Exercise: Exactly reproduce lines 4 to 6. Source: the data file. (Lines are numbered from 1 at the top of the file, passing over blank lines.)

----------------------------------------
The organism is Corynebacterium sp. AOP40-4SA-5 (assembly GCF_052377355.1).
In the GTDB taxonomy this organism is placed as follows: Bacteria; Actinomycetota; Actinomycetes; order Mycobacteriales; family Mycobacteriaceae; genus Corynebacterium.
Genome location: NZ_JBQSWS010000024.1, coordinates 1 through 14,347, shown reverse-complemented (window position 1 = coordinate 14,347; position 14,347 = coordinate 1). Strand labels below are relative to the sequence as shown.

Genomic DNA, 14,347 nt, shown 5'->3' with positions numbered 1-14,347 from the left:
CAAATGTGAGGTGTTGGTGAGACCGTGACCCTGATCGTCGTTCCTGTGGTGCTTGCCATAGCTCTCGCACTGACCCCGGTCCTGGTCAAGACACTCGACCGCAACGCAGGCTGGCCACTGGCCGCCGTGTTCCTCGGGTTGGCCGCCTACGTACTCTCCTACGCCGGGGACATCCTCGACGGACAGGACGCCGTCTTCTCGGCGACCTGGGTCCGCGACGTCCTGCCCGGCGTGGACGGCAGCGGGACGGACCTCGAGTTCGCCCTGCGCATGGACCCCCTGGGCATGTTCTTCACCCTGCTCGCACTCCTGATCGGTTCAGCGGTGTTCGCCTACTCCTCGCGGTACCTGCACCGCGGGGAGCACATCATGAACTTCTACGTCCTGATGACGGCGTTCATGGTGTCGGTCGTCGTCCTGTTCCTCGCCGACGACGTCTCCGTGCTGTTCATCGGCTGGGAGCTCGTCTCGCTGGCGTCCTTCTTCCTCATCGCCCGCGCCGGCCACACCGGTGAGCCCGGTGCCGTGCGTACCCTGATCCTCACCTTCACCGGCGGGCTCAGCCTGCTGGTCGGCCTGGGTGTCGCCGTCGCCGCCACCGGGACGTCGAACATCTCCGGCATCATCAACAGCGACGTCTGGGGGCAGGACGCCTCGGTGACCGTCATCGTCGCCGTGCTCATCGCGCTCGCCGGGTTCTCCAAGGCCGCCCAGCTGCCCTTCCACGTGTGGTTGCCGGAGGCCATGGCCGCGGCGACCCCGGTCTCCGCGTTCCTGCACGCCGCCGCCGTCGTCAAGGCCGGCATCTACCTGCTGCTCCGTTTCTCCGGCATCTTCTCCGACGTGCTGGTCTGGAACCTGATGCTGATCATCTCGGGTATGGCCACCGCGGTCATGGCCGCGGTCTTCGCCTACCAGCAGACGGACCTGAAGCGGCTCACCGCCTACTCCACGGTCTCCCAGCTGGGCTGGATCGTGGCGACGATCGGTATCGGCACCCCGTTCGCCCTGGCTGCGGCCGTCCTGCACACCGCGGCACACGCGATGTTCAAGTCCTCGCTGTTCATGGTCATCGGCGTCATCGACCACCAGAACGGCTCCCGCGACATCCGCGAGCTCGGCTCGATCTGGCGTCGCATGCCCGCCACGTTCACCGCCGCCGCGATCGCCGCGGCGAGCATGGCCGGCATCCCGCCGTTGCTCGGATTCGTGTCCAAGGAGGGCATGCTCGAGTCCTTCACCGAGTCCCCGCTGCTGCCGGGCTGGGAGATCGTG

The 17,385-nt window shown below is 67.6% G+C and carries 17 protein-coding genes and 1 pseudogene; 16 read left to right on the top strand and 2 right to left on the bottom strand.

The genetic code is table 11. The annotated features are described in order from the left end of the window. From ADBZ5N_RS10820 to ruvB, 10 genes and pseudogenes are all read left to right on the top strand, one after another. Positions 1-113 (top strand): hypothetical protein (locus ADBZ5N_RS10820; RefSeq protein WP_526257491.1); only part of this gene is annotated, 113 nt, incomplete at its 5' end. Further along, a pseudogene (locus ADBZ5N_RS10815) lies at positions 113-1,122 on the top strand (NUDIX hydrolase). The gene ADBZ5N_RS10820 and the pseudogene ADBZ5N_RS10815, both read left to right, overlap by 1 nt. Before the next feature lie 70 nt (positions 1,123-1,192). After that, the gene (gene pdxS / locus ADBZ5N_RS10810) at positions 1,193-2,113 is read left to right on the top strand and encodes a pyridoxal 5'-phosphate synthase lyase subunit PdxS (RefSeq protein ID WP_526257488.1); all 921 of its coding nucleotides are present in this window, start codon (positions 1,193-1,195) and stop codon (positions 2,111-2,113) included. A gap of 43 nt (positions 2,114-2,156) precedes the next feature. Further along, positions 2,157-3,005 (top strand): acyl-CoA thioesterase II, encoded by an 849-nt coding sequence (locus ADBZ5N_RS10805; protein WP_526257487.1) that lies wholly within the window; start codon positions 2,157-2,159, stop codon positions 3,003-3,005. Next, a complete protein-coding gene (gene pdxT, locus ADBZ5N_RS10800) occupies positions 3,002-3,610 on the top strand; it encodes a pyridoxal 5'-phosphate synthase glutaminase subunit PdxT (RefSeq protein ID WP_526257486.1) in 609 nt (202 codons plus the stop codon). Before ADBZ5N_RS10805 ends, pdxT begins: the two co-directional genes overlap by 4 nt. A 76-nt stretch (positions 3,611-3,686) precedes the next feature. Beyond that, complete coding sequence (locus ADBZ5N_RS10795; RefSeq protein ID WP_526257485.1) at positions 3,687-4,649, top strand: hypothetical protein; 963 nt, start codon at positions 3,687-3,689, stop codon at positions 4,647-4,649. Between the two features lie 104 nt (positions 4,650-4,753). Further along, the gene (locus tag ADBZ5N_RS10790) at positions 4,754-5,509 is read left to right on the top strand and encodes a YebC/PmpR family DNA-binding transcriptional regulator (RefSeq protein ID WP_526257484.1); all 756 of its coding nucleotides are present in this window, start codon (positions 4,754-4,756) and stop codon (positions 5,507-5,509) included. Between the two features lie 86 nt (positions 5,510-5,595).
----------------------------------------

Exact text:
Genomic DNA, 14,347 nt, shown 5'->3' with positions numbered 1-14,347 from the left:
CAAATGTGAGGTGTTGGTGAGACCGTGACCCTGATCGTCGTTCCTGTGGTGCTTGCCATAGCTCTCGCACTGACCCCGGTCCTGGTCAAGACACTCGACCGCAACGCAGGCTGGCCACTGGCCGCCGTGTTCCTCGGGTTGGCCGCCTACGTACTCTCCTACGCCGGGGACATCCTCGACGGACAGGACGCCGTCTTCTCGGCGACCTGGGTCCGCGACGTCCTGCCCGGCGTGGACGGCAGCGGGACGGACCTCGAGTTCGCCCTGCGCATGGACCCCCTGGGCATGTTCTTCACCCTGCTCGCACTCCTGATCGGTTCAGCGGTGTTCGCCTACTCCTCGCGGTACCTGCACCGCGGGGAGCACATCATGAACTTCTACGTCCTGATGACGGCGTTCATGGTGTCGGTCGTCGTCCTGTTCCTCGCCGACGACGTCTCCGTGCTGTTCATCGGCTGGGAGCTCGTCTCGCTGGCGTCCTTCTTCCTCATCGCCCGCGCCGGCCACACCGGTGAGCCCGGTGCCGTGCGTACCCTGATCCTCACCTTCACCGGCGGGCTCAGCCTGCTGGTCGGCCTGGGTGTCGCCGTCGCCGCCACCGGGACGTCGAACATCTCCGGCATCATCAACAGCGACGTCTGGGGGCAGGACGCCTCGGTGACCGTCATCGTCGCCGTGCTCATCGCGCTCGCCGGGTTCTCCAAGGCCGCCCAGCTGCCCTTCCACGTGTGGTTGCCGGAGGCCATGGCCGCGGCGACCCCGGTCTCCGCGTTCCTGCACGCCGCCGCCGTCGTCAAGGCCGGCATCTACCTGCTGCTCCGTTTCTCCGGCATCTTCTCCGACGTGCTGGTCTGGAACCTGATGCTGATCATCTCGGGTATGGCCACCGCGGTCATGGCCGCGGTCTTCGCCTACCAGCAGACGGACCTGAAGCGGCTCACCGCCTACTCCACGGTCTCCCAGCTGGGCTGGATCGTGGCGACGATCGGTATCGGCACCCCGTTCGCCCTGGCTGCGGCCGTCCTGCACACCGCGGCACACGCGATGTTCAAGTCCTCGCTGTTCATGGTCATCGGCGTCATCGACCACCAGAACGGCTCCCGCGACATCCGCGAGCTCGGCTCGATCTGGCGTCGCATGCCCGCCACGTTCACCGCCGCCGCGATCGCCGCGGCGAGCATGGCCGGCATCCCGCCGTTGCTCGGATTCGTGTCCAAGGAGGGCATGCTCGAGTCCTTCACCGAGTCCCCGCTGCTGCCGGGCTGGGAGATCGTG

The 17,385-nt window shown below is 67.6% G+C and carries 17 protein-coding genes and 1 pseudogene; 16 read left to right on the top strand and 2 right to left on the bottom strand.